jeudi 7 septembre 2017

Weekly Recap From the Expedition Lead Scientist, Week of August 28, 2017

ISS - Expedition 53 Mission patch / ISS - Expedition 52 Mission patch.

Sept. 7, 2017

International Space Station (ISS). Image Credit: NASA

(Highlights: Week of August 28, 2017) - As International Space Station crew members Peggy Whitson, Jack Fischer and Fyodor Yurchikhin packed their bags to return to Earth, their thoughts were with the residents of the Gulf Coast of Texas -- which includes many colleagues at NASA's Johnson Space Center in Houston -- as Hurricane Harvey struck the area, causing severe flooding and devastation. However, they also continued a record-breaking run of science on the orbiting laboratory. During Expedition 52, crew science activities averaged more than 60 hours a week, eclipsing the previous average of around 45 hours a week.

A lot of these final investigations before returning to Earth involve research of the effects of long-duration space travel on humans. Crew members performed an investigation examining the environment in which they live and work from a practical and psychological point of view with the Habitability Assessment of International Space Station (Habitability). This investigation gives station residents the opportunity to make observations about the orbiting laboratory they call home.

Image above: NASA astronaut Peggy Whitson works on cell transfers using the Advanced Space Experiment Processor (ADSEPT) for the Cardiac Myocytes investigation on the International Space Station. Image Credit: NASA.

For crew members on long-duration space missions, cabin designs must balance comfort and efficiency. The crew's thoughts and ideas can help spacecraft designers understand how much habitable volume is needed, including whether a mission's duration impacts how much personal space crew members need. The crew answers questionnaires and records video tours while making suggestions on layout and internal design. Results from the Habitability investigation will provide insight and contribute to the design of future spacecraft. It may also apply to workers who live and work in confined spaces with limited volume and resources on Earth, such as remote polar research stations, ocean drilling rigs or mines.

Astronauts also completed a session for the Effects of Long-Duration Microgravity on Fine Motor Skills (Fine Motor Skills) investigation. Fine motor skills are crucial for successfully interacting with touch-based technologies, repairing sensitive equipment and a variety of other tasks. The investigation is the first fine motor skills study to measure long-term microgravity exposure, different phases of microgravity adaptation and sensorimotor recovery after returning to Earth’s gravity. The investigation involves a series of interactive tasks on a touchscreen tablet and may have wide-reaching benefits for elderly patients, people with motor disorders or patients with brain injuries on Earth undergoing rehabilitation for conditions that impair fine motor control.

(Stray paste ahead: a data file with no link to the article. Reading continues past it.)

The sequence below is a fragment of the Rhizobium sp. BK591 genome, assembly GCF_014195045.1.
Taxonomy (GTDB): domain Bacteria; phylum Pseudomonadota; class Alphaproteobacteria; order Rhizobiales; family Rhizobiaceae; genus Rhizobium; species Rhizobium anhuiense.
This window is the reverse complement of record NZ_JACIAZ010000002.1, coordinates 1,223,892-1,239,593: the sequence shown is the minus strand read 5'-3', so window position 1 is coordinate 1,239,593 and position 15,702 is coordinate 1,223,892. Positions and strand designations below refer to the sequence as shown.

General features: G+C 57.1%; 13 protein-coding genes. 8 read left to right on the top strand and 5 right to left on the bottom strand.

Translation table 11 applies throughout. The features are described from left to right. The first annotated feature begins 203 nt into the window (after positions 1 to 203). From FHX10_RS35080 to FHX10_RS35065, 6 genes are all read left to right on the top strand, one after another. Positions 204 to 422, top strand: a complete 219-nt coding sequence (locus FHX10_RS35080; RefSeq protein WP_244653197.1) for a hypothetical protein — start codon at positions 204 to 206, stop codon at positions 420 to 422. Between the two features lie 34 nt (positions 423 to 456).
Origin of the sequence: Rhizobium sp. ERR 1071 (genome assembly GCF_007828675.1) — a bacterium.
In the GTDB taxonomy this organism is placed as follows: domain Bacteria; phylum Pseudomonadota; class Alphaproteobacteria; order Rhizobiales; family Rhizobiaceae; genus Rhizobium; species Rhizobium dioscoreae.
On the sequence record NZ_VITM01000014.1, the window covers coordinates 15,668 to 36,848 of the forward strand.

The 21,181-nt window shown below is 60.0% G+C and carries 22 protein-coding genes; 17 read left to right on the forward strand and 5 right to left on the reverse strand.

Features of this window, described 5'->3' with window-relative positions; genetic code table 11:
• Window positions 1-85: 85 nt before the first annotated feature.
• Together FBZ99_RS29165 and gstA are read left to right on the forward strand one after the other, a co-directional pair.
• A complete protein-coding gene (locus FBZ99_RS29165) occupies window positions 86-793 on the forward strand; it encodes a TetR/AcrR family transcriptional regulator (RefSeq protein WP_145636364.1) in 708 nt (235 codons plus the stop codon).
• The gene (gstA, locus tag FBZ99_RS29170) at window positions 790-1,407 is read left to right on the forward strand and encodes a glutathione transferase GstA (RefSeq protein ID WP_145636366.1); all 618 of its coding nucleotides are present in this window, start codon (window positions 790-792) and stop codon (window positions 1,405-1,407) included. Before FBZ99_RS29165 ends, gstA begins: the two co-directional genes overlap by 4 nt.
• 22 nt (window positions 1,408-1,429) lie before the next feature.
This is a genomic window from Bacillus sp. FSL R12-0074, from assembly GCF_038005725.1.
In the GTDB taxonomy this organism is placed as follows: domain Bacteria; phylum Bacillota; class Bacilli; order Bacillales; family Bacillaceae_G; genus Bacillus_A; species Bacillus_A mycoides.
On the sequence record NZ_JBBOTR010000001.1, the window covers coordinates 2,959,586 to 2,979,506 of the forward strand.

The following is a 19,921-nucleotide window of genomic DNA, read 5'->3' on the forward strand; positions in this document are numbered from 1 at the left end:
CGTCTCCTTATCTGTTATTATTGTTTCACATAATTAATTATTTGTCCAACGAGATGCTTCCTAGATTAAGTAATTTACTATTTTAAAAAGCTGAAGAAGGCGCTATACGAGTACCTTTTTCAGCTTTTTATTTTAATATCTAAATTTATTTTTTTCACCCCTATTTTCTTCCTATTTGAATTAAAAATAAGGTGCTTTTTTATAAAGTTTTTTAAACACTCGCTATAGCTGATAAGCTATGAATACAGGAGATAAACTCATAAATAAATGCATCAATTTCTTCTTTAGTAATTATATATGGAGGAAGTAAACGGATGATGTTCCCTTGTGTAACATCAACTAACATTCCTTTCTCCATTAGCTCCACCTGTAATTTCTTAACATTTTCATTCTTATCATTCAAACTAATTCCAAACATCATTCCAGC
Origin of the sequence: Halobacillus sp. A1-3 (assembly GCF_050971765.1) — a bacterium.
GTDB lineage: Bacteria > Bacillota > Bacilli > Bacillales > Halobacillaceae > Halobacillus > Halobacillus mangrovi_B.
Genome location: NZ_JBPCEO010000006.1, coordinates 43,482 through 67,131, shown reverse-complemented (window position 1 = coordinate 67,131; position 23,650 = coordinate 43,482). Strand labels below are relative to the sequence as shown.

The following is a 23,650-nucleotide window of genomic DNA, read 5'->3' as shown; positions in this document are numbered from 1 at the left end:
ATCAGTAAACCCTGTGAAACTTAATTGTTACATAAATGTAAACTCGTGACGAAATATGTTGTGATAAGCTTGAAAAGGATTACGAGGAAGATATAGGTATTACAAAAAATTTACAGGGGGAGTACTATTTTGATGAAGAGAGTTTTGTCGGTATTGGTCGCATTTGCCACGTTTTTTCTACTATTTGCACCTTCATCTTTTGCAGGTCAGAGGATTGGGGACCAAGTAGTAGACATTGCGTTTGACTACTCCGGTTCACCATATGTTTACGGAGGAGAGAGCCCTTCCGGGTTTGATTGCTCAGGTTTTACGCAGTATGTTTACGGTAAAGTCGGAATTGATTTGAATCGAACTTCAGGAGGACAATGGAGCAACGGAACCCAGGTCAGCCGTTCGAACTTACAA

Image above: Space station crew members captured this image as they passed over Hurricane Harvey on Aug. 30. The storm caused major devastation to the Gulf Coast of Texas and NASA's Johnson Space Center in Houston was forced to temporarily close as a safety precaution. Image Credit: NASA.

A study of the immune system of astronauts, which is altered during spaceflight, was also conducted on the space station. The Functional Immune Alterations, Latent Herpesvirus Reactivation, Psychological Stress and Clinical Incidence Onboard the International Space Station (Functional Immune) investigation analyzes blood and saliva samples to determine the changes taking place in crew members' immune systems during flight. Any change, so far away from readily available treatment, could increase the likelihood of adverse health events in space travelers. This study looks for environmental, human and stress-related factors as they relate to immunity levels. Results are expected to provide new insight into the health risks of long-duration space travel. The investigation also provides a unique view of the subtle changes in the immune system that may occur before symptoms become evident. This could help scientists and doctors pinpoint the onset of a particular illness and suggest treatments to boost the immune system and prevent full-blown infections and diseases on Earth.

Jack and Peggy's Excellent Adventure

Video above: NASA released an edited video stream of a recent EVA by NASA astronauts Peggy Whitson and Jack Fischer. They were wearing small high-definition cameras and NASA added the space to ground audio to give viewers a new perspective of what it is like to go on a spacewalk outside the International Space Station. Video Credit: NASA.

Progress was made on other investigations this week, including: Lighting Effects, STaARS BioScience, Biochem Profile, STaARS-iFUNGUS, Body Measures, Genes in Space-4, NeuroMapping, Meteor, Lung Tissue, Microbial Tracking, Cool Flames, and ISS Ham Radio (ARISS).

Related links:

Habitability Assessment of International Space Station (Habitability):

Fine Motor Skills:

Functional Immune:

Lighting Effects:

STaARS BioScience:

Biochem Profile:


Body Measures:

Genes in Space-4:



Lung Tissue:

Microbial Tracking:

Cool Flames:

ISS Ham Radio (ARISS):

Space Station Research and Technology:

International Space Station (ISS):

Images (mentioned), Video (mentioned), Text, Credits: NASA/Kristine Rainey/Jorge Sotomayor, Lead Increment Scientist Expeditions 51 & 52.

Best regards,

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